Additional file 4: CXCR3-chemokine-induced cell migration was blocked by CXCR3 antibody in DU-145 cells. Cells were treated with chemokine with or without CXCR3 blocking antibody. Cell migration was measured by the distance change (quantified by pixel) in 16 hrs. Histogram represents mean values (+/-s.d.) of three separate experiments (*P < 0.05). (PPT 110 KB)
Additional file 5: CXCR3B downregulation did not change DU-145 cell migration. CXCR3B was knocked down by siRNA and evaluated at (A)mRNA and (B) protein expression levels. Histogram represents mean values (+/-s.d.) of three separate experiments (*P < 0.05).(C) No change of cell migration was observed after CXCR3B downregulation. Cell migration was evaluated by the distance change (quantified by pixel) in 16 hrs. Histogram represents mean values (+/-s.d.) of three separate experiments. (PPT 224 KB)
Additional file 6: m-calpain expression in prostate normal and cancer cells. No changes of m-calpain expression were observed after chemokine treatments (A) in normal and prostate cancer cells and (B) in DU-145 and DU-145 CXCR3 overexpressing cells. Each experiment was repeated with similar results. (PPT 201 KB)
Additional file 7: PKA activity in prostate normal and cancer cells. PKA activity in prostate cancer cells was assessed by using a commercially available PepTag Assay kit (Promega, WI). Higher PKA activity was found in prostate cancer cells than normal prostate epithelial cells. Graph represents mean values (+/-s.d.) of three separate experiments (*P < 0.05). (PPT 78 KB)
Additional file 8: MMP mRNA expression in prostate normal and cancer cells. (A) MMP2 and MMP9 mRNA expression in prostate normal and cancer cells (*P < 0.05 compared to RWPE-1 cells). MMP mRNA expression was normalized to GAPDH mRNA expression in each cell lines. (B) MMP2 and MMP9 mRNA expression after CXCR3 chemokine treatment in prostate normal and cancer cells. The mRNA expression levels in untreated RWPE-1 cells were set as 1. Graphs represent mean values (+/-s.e.m.) of three separate experiments each in triplicate (**P < 0.05 compared to untreated within the group). (PPT 141 KB)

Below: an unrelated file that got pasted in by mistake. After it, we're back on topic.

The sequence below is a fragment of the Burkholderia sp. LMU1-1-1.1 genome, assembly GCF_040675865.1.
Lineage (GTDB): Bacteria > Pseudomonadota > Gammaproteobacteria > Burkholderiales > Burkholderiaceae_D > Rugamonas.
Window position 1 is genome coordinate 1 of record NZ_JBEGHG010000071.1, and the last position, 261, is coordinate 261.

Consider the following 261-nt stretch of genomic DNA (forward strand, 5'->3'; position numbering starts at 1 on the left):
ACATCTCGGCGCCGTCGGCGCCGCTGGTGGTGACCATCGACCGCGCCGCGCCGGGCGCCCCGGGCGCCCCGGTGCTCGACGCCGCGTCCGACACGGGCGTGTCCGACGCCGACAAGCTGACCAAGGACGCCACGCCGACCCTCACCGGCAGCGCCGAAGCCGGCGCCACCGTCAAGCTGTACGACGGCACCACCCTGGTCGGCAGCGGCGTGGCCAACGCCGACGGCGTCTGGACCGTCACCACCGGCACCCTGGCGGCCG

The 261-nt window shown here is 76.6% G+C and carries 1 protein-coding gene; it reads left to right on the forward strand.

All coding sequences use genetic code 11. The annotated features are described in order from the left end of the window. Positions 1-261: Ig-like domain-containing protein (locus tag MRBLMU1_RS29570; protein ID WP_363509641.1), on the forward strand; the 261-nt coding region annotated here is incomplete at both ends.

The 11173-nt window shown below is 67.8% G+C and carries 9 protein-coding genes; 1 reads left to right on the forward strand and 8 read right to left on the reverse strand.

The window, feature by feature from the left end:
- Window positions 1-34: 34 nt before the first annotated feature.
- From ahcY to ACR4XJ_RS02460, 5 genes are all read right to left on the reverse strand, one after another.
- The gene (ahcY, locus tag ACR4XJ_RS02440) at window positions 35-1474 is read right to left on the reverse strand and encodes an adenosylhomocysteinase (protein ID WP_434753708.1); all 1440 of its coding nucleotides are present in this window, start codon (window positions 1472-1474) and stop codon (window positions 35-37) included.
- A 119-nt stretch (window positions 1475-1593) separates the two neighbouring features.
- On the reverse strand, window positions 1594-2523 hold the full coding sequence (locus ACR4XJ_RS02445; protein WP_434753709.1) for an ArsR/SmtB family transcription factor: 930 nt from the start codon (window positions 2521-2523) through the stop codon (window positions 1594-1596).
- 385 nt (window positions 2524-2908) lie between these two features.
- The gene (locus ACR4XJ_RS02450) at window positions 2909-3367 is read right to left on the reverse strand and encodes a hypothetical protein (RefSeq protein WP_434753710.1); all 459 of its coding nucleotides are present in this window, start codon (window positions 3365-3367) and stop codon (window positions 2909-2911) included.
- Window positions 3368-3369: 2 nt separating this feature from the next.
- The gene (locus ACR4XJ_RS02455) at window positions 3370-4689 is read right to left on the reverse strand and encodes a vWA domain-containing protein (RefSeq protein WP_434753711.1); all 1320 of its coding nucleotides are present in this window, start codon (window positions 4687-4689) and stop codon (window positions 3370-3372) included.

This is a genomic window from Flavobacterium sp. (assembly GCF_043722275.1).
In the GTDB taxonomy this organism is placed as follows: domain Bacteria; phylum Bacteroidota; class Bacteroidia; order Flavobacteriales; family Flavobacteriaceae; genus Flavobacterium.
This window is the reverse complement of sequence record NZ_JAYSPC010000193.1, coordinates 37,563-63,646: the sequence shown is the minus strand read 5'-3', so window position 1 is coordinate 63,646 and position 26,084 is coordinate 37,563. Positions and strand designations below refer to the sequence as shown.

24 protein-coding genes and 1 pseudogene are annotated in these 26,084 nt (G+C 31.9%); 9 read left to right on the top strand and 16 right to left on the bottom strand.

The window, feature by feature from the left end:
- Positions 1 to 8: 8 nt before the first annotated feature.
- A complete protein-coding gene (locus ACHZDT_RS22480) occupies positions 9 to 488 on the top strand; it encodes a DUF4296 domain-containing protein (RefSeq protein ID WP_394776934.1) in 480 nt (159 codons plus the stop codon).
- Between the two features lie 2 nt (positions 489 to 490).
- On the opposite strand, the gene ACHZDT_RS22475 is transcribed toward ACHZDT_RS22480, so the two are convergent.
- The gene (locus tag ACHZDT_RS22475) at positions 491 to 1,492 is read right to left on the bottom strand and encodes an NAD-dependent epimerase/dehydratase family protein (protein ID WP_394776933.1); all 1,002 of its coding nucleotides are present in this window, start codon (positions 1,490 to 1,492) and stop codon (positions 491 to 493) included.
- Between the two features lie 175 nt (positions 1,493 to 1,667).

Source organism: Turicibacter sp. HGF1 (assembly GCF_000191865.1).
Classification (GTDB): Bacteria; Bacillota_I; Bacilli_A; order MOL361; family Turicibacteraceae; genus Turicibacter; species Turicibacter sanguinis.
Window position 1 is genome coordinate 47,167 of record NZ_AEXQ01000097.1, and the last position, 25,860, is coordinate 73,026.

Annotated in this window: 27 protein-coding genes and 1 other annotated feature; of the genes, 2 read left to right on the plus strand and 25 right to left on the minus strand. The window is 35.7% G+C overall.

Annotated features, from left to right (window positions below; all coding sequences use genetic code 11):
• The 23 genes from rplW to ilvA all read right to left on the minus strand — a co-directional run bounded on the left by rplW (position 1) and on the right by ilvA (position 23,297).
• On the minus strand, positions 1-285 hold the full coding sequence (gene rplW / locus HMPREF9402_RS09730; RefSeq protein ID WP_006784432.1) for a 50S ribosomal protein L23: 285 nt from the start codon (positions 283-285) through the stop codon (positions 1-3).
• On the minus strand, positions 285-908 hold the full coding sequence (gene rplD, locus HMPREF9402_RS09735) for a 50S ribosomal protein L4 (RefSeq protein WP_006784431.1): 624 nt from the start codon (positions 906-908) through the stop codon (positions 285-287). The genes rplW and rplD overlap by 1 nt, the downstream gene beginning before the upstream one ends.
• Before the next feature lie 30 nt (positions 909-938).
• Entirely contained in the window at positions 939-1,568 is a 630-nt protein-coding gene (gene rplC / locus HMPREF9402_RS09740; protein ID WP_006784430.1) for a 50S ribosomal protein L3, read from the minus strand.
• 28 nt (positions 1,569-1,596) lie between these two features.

Authors’ original submitted files for images
Below are the links to the authors’ original submitted files for images.
Rights and permissions
Open Access This article is published under license to BioMed Central Ltd. This is an Open Access article is distributed under the terms of the Creative Commons Attribution License ( https://creativecommons.org/licenses/by/2.0 ), which permits unrestricted use, distribution, and reproduction in any medium, provided the original work is properly cited.
About this article
Cite this article
Wu, Q., Dhir, R. & Wells, A. Altered CXCR3 isoform expression regulates prostate cancer cell migration and invasion. Mol Cancer 11, 3 (2012). https://doi.org/10.1186/1476-4598-11-3
- prostate cancer
- cell migration